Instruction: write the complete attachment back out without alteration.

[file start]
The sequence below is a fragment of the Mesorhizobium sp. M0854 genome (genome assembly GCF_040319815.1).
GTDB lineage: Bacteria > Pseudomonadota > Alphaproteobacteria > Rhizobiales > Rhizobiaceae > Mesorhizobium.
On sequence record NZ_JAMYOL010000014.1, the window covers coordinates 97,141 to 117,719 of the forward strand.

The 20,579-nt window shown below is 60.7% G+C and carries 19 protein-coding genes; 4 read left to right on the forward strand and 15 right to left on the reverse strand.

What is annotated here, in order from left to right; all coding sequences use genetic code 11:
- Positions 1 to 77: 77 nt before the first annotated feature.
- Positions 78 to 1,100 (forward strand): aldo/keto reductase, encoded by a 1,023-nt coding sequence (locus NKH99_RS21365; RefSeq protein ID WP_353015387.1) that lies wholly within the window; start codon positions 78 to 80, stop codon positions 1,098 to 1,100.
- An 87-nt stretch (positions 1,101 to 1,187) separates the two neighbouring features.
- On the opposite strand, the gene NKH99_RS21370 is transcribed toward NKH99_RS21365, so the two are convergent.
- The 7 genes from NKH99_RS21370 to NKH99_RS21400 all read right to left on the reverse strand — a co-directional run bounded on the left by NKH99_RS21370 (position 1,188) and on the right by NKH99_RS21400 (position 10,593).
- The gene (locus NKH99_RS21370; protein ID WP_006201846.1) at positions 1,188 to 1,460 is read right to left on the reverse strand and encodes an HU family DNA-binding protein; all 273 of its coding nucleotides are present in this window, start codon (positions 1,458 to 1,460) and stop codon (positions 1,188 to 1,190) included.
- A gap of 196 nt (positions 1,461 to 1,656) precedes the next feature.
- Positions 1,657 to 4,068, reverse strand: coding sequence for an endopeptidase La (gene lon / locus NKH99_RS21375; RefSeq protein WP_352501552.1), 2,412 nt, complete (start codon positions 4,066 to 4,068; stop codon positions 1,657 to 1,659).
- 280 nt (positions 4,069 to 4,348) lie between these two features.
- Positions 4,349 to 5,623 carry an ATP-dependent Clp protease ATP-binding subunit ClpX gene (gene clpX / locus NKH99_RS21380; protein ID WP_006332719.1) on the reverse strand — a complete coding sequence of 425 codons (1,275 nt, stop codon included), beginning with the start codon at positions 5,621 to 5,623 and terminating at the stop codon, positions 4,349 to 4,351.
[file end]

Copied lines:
The sequence below is a fragment of the Mesorhizobium sp. M0854 genome (genome assembly GCF_040319815.1).
GTDB lineage: Bacteria > Pseudomonadota > Alphaproteobacteria > Rhizobiales > Rhizobiaceae > Mesorhizobium.
On sequence record NZ_JAMYOL010000014.1, the window covers coordinates 97,141 to 117,719 of the forward strand.

The 20,579-nt window shown below is 60.7% G+C and carries 19 protein-coding genes; 4 read left to right on the forward strand and 15 right to left on the reverse strand.

What is annotated here, in order from left to right; all coding sequences use genetic code 11:
- Positions 1 to 77: 77 nt before the first annotated feature.
- Positions 78 to 1,100 (forward strand): aldo/keto reductase, encoded by a 1,023-nt coding sequence (locus NKH99_RS21365; RefSeq protein ID WP_353015387.1) that lies wholly within the window; start codon positions 78 to 80, stop codon positions 1,098 to 1,100.
- An 87-nt stretch (positions 1,101 to 1,187) separates the two neighbouring features.
- On the opposite strand, the gene NKH99_RS21370 is transcribed toward NKH99_RS21365, so the two are convergent.
- The 7 genes from NKH99_RS21370 to NKH99_RS21400 all read right to left on the reverse strand — a co-directional run bounded on the left by NKH99_RS21370 (position 1,188) and on the right by NKH99_RS21400 (position 10,593).
- The gene (locus NKH99_RS21370; protein ID WP_006201846.1) at positions 1,188 to 1,460 is read right to left on the reverse strand and encodes an HU family DNA-binding protein; all 273 of its coding nucleotides are present in this window, start codon (positions 1,458 to 1,460) and stop codon (positions 1,188 to 1,190) included.
- A gap of 196 nt (positions 1,461 to 1,656) precedes the next feature.
- Positions 1,657 to 4,068, reverse strand: coding sequence for an endopeptidase La (gene lon / locus NKH99_RS21375; RefSeq protein WP_352501552.1), 2,412 nt, complete (start codon positions 4,066 to 4,068; stop codon positions 1,657 to 1,659).
- 280 nt (positions 4,069 to 4,348) lie between these two features.
- Positions 4,349 to 5,623 carry an ATP-dependent Clp protease ATP-binding subunit ClpX gene (gene clpX / locus NKH99_RS21380; protein ID WP_006332719.1) on the reverse strand — a complete coding sequence of 425 codons (1,275 nt, stop codon included), beginning with the start codon at positions 5,621 to 5,623 and terminating at the stop codon, positions 4,349 to 4,351.